7 Steps To Addressing “Tightness”
I often get asked about help with Mobility and people often say to me that they feel tight.
Obviously a good look at each individual through a movement screen is useful and we find this helps those that we work with to understand better their movement patterns and where they need to work on.
Here are a few examples of the ways in which you can combat tightness….. choosing your method depends on your situation and current movement status.
1. Joint distraction – breathing, brachiation (hanging), inversion and band applications. I actually find the banded distractions really useful and user friendly.
2. Stretching – develops stretch tolerance and can use different methods such as PNF stretching, static
stretching, dynamic stretching and isometric techniques (hold positions). Here is a simple follow along static stretching routine that you may use to help: https://www.youtube.com/watch?v=JZhToo2cs8w . I would not suggest using this when “cold”… always more effective after exercise.
3. Myofascial release and considerations – fascial manipulation to achieve a release using a number of
tools and methods. These include foam rollers, lacrosse balls, massage guns and sticks to name a few. Here is a basic foam rolling routine you could use as a starting point : https://www.youtube.com/watch?v=Ku-BpZZ72Hg
4. Increasing blood supply – yes believe it or not getting the blood flowing is great for this….cardio, correct breathing, sauna’s, infra-red and dynamic warm-up’s as we like to use at the start of every session we do. We have an infra-red sauna at our facility which we find really effective.
5. Posture control – By achieving and maintaining optimal posture, the body’s position will encourage range of movement and joint stability. Whilst mobility is a big buzz word, we really know that this really is the precursor to stability which is all about joint integrity. Having the ability to move through your fullest range of movement but then being able to control this is where the magic is. Strengthening the soft tissue around the joint and stabilising the joints is what we all want to work on no matter our goals…whether it be injury prevention and or athletic performance. This video here gives you 3 examples of hip stability exercises you can do: https://www.youtube.com/watch?v=bO5MZF4xyFI&t=4s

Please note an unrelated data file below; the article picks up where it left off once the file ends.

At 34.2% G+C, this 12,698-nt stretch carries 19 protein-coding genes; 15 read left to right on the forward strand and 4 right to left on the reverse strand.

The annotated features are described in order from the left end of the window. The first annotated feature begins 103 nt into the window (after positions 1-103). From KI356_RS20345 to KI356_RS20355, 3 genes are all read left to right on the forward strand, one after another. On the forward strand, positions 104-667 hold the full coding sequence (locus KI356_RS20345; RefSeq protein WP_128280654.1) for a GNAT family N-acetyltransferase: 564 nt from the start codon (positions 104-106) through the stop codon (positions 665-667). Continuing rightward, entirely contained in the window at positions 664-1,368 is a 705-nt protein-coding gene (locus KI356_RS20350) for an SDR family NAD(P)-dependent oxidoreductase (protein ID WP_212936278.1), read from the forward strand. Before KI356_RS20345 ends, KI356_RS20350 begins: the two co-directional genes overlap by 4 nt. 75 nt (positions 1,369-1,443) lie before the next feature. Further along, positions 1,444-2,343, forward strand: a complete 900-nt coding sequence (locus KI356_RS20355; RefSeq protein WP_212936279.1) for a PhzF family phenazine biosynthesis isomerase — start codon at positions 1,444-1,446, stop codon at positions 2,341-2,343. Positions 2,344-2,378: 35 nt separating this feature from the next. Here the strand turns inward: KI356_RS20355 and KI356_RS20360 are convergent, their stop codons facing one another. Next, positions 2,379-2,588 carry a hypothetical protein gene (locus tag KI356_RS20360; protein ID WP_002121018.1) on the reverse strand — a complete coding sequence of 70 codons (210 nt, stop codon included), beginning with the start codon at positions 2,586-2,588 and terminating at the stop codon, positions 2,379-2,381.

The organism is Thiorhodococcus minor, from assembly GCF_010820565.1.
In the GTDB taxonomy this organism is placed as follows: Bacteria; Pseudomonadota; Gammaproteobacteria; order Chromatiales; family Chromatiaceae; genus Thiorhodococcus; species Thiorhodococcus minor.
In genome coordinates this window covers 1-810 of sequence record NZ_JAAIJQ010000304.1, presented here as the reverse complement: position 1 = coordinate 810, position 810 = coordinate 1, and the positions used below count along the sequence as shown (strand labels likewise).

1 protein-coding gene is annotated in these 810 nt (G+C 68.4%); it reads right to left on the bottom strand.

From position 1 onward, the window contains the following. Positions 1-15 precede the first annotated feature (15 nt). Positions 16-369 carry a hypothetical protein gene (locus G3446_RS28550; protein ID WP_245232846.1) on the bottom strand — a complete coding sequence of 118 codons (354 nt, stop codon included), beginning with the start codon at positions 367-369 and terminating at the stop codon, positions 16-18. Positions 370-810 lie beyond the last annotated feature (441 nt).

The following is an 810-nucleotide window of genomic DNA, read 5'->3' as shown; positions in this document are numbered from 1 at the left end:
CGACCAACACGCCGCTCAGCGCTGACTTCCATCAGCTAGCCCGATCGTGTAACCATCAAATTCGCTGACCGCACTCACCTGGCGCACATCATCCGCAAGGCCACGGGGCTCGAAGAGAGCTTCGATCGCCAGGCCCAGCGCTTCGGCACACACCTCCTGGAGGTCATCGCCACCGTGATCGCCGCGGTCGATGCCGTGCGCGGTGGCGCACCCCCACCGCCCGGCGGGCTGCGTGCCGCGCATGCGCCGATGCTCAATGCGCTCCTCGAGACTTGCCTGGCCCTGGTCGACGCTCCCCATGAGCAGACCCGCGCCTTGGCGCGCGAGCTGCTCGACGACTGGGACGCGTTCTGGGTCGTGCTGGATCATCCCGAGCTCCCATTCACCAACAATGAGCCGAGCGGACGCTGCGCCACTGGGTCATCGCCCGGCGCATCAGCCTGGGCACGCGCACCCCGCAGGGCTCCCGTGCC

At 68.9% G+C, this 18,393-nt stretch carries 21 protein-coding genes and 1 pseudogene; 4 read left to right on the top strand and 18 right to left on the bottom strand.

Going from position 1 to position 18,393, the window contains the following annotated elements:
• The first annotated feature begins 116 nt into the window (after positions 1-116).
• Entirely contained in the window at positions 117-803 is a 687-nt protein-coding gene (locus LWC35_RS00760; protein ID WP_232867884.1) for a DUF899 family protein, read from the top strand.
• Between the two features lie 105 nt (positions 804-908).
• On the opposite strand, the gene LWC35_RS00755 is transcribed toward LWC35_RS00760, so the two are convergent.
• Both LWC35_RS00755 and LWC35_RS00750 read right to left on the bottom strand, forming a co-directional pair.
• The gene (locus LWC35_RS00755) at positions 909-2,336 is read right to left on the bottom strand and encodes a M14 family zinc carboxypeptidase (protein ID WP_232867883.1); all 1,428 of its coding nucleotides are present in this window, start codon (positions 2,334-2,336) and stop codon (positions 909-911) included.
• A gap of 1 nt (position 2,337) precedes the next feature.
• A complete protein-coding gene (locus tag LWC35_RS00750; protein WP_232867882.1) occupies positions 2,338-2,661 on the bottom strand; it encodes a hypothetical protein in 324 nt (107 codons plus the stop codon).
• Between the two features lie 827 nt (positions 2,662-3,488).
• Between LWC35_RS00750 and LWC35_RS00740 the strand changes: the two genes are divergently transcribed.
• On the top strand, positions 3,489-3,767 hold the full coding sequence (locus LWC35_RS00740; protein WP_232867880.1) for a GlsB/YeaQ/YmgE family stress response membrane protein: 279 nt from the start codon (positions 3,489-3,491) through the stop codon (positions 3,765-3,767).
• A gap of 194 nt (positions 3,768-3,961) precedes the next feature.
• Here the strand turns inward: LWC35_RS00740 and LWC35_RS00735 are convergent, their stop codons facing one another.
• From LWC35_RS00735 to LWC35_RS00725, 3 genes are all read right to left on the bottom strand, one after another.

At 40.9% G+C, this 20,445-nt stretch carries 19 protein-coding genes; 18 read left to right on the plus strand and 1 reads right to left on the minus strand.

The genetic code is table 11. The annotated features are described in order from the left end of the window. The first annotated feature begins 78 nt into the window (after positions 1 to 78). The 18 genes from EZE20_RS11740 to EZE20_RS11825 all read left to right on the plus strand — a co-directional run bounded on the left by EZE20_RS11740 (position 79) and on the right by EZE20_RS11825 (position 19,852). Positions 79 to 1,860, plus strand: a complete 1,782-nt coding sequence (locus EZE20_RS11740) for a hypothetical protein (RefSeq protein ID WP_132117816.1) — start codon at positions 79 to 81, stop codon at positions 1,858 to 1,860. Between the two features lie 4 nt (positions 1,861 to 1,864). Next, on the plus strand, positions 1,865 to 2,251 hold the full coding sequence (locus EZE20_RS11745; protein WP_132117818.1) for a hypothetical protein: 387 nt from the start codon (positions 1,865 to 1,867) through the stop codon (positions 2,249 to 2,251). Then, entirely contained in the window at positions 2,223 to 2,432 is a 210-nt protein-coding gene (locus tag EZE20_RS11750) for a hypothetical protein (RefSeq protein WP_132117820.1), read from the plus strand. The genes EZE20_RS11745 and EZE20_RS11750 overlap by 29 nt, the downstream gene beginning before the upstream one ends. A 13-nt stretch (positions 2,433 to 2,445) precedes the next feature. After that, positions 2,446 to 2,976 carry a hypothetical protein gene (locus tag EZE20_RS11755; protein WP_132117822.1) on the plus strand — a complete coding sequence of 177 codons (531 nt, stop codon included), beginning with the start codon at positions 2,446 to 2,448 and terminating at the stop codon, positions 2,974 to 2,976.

6. Reducing inflammation – managing inflammation can improve joint mobility as well as reduce stress on soft tissue. This is not only to do with our exercise habits but also our nutrition and sleep. Inflammation is part of the healing process to repair damage. Chronic inflammation can lead to physical limitations that make intervention with nutrition really useful, but sometimes we need to look at medical intervention as well.
7. Monitoring Growth – lastly, because we do also get asked about younger populations. If you have a child within your home things such as regular measurements for height are simple, quick and can easily help identify growth spurts so that you can make sure you know when to adjust their exercise volume.
If you are interested in anything I have mentioned here please feel free to pop me an email (firstname.lastname@example.org) or if you would like to join our Mobility and Movement programme because you need to work on this then again just ask and we will help you.
Matt Luxton Pg.Dip, BSc(Hons), MMA-CSCC, Pn1
Owner of MattLuxtonHealthandFitness& The Tamar Performance Centre
VotedCornwall’s Best Fitness Instructor 2016
VotedThe UK’s Most Innovative Fitness Entrepreneur 2012
International Best Selling Author ofThe Fad Free Fitness Formula
Author ofThe Hot to Trot Cook BookandThe Equestrian Athlete Plan
Email: email@example.com / Phone: 07841 136302